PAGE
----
On-Court Headsets for NBA Referees Might be Coming

Most of the attention in the NBA right now is focused off the court, as NBA teams and free agents continue to negotiate. Recently, though, we saw the start of actual play in the NBA summer leagues, where the new arrivals included Jahlil Okafor, Justise Winslow–and some new tech for the refs.

This summer, NBA referees are experimenting with Bluetooth-esque wireless headsets to quickly communicate with each other across the court. The headsets, which were first tested in the D-League this spring, also allow the three-man crew to confer with an outside reviewer–this summer, that’s a courtside ‘sideline supervisor’, but down the road the headsets could provide instant contact with the NBA’s replay center in Seacaucus, N.J.

Veteran NBA referee Scott Foster, who served as a sideline supervisor during testing in the D-League, had good things to say about the referee headsets in an interview with NBA.com:

“[We can] hear them talking to one another and can understand when they’re telling one another, ‘Hey, I’m watching the ball right now.’ It’s easier, it’s better than having them screaming across the floor. […] We’ll be able to communicate in loud arenas in critical situations during live play. We’ll be able to make sure the entire crew is at a higher level of concentration.”

As it turns out, though, the NBA is somewhat late to the game when it comes to testing referee headsets. The NFL, as you may recall, provided wireless headsets to on-field officials starting last fall, though their impact was a bit overlooked amid the megahype for the sideline Surface tablets. The NHL tested wireless communication for its referees as early as 2011, but ultimately chose not to move forward; off-ice headsets are instead used for reviewing goals. The MLB uses a similar system to handle instant replay.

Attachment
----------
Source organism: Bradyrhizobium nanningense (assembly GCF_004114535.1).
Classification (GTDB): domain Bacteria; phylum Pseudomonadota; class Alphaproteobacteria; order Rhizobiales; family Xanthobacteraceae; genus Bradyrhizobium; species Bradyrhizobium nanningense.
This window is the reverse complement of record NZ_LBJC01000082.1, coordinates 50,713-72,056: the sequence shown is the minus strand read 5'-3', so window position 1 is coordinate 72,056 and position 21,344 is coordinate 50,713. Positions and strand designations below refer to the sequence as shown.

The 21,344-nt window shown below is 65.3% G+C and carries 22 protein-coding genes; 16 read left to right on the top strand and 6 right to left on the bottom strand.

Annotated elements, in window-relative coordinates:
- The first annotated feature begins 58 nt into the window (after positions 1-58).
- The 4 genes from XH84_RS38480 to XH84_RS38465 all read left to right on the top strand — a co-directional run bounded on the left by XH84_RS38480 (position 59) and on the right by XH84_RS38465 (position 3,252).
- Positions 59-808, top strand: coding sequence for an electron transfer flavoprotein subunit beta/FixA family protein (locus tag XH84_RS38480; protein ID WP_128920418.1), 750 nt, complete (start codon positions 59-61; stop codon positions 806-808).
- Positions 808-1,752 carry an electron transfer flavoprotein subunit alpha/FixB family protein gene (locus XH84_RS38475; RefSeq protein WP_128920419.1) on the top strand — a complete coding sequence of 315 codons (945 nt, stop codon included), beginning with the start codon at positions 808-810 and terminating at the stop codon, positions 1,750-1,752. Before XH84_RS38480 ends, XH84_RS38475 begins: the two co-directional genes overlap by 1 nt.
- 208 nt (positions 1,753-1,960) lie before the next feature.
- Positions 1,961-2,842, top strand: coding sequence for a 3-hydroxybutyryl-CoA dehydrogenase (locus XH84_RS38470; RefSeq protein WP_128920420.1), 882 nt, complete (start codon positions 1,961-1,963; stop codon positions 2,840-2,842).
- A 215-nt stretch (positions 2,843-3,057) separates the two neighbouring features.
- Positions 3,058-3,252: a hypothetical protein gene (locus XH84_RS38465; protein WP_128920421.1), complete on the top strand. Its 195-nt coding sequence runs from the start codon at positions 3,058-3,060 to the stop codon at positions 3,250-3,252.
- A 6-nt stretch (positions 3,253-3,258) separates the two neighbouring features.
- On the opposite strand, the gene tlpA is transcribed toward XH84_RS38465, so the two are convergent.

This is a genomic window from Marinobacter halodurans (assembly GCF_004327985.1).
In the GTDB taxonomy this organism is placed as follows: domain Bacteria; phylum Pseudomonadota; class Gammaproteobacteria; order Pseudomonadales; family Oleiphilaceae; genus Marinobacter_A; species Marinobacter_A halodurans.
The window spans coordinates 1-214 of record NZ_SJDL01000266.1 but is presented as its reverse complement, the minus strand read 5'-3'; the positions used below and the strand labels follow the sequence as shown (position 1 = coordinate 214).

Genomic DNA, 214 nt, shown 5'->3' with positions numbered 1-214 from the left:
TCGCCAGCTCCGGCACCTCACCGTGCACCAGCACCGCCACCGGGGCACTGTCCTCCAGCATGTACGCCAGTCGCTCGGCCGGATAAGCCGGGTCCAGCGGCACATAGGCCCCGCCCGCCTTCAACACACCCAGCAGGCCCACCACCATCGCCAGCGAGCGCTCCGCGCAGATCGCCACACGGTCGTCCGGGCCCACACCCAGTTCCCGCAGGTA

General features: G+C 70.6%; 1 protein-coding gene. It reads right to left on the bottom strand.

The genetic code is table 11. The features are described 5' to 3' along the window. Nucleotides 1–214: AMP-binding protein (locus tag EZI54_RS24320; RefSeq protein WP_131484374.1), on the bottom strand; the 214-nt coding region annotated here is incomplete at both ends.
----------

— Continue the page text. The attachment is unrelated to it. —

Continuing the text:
One referee who tested the NHL’s system pointed out a few of the cons, including volume calibration (if a referee blows his whistle next to his mike, you can imagine the other refs would pick it up a little loud) and physical issues caused by the headset itself:

“[I]t blocks your hearing on one side. There was one time where a player came out of the penalty box and I couldn’t hear him coming, and he almost ran me over.”

Not to mention, of course, the problems with interference that any wireless headset could have, as has been known to happen with quarterback helmet receivers in the NFL.

So should we expect any huge referee communication developments in the major leagues? Probably not for the MLB — tradition aside, there just isn’t as much need for umpires to confer mid-play as there is elsewhere — though it wouldn’t be surprising to see the NHL give it another go. And of course, the jury’s still out on the NBA experiment. Though there has been discussion of introducing referee headsets in the NBA regular season as soon as 2015-16, no formal announcement has yet been made.

(Image via Keith Allison)

Brice lives in the Washington, DC area, where he does communications for linguistics and space exploration organizations. Brice has previously written for Ars Technica, Discovery News and the Winston-Salem Journal. He's on Twitter at @KilroyWasHere.

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8 years ago

I would like to see this work in a league that has less of a referee corruption issue. As much as I like the idea, I think this also makes it easier for the refs to collude to make calls based on the money that they put on the game instead of what is actually happening on the floor.